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Norway Killer Hints At 'Cells' Abroad; Police Response Defended


Suspect Anders Behring Breivik (left), accused of a killing spree and bomb attack in Norway, sits in the rear of a vehicle as he is transported from a courthouse in Oslo on July 25.

Suspect Anders Behring Breivik (left), accused of a killing spree and bomb attack in Norway, sits in the rear of a vehicle as he is transported from a courthouse in Oslo on July 25.

The defense lawyer for the man thought to be behind deadly twin attacks in Norway says the suspect has suggested there are two cells of collaborators in Norway but "several cells abroad."

The lawyer, Geir Lippestad, said 32-year-old suspect Anders Behring Breivik believed the attacks -- which killed at least 76 people and which he reportedly admitted to carrying out -- were "necessary" because he "believes that he is in a war and he believes that when you are in a war you can do things like that."

The lawyer also said Breivik was likely "insane" and that he is to undergo a psychiatric evaluation.

The lawyer also said Breivik was not aware of the death toll of the attacks or the public outrage.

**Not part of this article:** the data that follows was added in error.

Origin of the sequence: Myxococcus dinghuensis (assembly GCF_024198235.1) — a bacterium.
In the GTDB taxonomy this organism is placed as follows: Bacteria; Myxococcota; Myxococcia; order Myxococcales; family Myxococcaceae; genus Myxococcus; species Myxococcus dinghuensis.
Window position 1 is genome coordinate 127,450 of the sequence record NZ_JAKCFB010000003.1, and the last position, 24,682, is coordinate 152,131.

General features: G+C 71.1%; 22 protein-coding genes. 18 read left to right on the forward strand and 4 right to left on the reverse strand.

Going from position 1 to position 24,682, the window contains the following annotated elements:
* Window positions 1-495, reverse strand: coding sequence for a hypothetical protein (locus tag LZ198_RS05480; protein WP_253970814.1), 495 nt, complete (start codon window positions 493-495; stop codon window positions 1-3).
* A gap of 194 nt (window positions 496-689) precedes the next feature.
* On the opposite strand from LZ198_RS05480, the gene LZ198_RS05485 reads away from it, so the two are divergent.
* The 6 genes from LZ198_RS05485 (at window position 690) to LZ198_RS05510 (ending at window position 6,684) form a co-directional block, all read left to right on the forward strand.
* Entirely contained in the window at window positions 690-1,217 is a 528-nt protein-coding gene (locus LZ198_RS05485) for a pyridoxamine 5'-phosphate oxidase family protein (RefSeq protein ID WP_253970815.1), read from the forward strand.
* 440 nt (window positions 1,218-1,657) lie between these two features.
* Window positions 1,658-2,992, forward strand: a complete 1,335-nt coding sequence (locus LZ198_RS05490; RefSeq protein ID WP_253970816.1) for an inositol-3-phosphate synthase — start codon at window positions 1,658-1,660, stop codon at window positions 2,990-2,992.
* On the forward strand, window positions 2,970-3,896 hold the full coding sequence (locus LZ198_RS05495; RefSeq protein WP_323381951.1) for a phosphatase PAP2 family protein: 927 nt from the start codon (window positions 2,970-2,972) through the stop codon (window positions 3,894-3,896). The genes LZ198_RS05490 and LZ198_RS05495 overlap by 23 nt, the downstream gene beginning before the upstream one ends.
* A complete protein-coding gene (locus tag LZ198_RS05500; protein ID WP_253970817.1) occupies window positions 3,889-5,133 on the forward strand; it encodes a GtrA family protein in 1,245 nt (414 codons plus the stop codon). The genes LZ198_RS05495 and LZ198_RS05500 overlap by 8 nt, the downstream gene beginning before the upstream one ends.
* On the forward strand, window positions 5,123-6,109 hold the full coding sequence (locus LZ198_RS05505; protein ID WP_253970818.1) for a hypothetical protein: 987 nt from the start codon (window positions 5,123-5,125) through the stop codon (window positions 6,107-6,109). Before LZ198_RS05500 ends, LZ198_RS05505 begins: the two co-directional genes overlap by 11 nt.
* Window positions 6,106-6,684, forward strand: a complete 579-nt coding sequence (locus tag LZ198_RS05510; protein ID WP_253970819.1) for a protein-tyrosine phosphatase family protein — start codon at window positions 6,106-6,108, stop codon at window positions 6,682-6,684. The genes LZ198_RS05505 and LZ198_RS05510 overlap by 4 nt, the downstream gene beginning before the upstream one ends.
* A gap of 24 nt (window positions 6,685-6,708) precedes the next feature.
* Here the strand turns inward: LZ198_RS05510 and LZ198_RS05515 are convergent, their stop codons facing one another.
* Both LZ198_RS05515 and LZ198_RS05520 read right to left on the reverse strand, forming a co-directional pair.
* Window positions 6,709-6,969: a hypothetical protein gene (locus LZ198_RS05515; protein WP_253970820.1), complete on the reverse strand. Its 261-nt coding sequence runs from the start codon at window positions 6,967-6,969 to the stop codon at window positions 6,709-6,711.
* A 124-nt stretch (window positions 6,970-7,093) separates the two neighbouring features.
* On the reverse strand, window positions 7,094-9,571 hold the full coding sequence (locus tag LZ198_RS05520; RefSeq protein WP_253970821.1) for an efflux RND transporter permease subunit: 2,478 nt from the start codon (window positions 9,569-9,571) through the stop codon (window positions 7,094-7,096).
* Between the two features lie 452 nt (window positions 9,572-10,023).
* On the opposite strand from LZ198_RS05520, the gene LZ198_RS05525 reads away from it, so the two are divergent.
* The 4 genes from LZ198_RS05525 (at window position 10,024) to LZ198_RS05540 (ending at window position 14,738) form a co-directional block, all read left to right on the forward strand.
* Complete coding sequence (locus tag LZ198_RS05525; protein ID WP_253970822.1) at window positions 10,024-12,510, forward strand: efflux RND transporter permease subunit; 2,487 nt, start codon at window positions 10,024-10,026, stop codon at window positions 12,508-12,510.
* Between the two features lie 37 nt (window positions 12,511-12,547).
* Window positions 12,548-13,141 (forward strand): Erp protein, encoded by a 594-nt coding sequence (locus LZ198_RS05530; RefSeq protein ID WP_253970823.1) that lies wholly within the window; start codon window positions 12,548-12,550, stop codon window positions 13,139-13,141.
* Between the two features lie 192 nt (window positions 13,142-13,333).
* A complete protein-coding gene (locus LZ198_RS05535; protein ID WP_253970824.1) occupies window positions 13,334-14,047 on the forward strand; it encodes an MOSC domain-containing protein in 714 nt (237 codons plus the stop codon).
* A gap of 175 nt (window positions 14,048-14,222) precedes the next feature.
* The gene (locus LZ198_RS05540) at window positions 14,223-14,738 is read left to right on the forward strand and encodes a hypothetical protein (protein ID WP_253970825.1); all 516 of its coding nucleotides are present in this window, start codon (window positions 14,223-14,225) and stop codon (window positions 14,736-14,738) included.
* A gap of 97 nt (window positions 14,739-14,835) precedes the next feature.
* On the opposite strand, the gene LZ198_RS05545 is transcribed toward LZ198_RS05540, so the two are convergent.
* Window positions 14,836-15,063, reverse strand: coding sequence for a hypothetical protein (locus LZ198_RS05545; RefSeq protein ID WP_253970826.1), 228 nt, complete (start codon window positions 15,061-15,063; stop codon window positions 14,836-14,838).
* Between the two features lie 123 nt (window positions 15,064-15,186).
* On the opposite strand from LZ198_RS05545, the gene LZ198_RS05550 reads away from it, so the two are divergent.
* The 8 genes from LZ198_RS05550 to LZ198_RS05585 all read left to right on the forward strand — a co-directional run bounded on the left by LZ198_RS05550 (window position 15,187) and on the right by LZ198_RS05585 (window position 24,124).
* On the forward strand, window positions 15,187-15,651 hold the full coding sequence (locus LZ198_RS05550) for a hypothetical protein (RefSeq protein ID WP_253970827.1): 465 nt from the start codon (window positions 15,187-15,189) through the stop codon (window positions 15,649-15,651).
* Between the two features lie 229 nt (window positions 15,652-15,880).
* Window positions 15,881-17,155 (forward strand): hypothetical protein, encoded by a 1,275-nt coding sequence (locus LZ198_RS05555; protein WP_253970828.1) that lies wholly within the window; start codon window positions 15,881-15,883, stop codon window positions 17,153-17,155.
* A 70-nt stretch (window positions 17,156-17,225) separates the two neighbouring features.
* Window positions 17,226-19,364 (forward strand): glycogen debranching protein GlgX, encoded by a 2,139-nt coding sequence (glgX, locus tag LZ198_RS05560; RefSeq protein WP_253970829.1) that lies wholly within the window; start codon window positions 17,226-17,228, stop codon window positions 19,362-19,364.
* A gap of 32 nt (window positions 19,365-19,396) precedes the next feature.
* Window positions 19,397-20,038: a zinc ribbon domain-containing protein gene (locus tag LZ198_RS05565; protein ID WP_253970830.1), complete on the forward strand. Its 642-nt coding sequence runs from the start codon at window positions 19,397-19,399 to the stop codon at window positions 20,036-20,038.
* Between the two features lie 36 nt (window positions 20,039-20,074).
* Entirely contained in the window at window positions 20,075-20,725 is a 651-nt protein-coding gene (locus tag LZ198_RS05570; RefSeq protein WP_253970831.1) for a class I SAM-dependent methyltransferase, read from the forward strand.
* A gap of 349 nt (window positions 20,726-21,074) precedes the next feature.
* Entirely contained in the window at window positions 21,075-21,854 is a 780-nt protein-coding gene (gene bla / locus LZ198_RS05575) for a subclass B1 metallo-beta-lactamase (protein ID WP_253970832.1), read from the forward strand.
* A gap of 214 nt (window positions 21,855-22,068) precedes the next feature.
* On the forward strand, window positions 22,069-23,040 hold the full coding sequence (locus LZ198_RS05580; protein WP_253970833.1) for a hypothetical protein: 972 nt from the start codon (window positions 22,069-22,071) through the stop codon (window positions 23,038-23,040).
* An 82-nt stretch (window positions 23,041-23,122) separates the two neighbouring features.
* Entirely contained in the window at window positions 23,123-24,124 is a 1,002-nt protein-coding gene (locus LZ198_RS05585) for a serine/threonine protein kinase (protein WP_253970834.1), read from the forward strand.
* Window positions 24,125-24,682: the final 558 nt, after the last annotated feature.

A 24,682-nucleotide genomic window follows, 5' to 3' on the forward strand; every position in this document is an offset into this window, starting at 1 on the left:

Breivik killed at least 68 youngsters at a ruling Labor Party youth camp, after killing eight in an earlier bombing of Oslo's government district.

Minister Defends Police Response

Meanwhile, Norwegian Justice Minister Knut Storberget has hailed "fantastic" police work since the bombing and gun rampage stunned the country on July 22, rejecting criticism that police had reacted too slowly.

An armed special police team took more than an hour to reach Utoeya Island, where Breivik was shooting youngsters at a youth camp.

Storberget also denied police had ignored threats posed by right-wing zealots in Norway.

Police were expected to release the names of the victims today, one day after authorities revised the death toll down to 76 from 93.

Many Norwegians appeared satisfied with the police response. People applauded rescue workers at a rally in Oslo on July 25 at which more than 100,000 gathered to honor the victims.

compiled from agency reports

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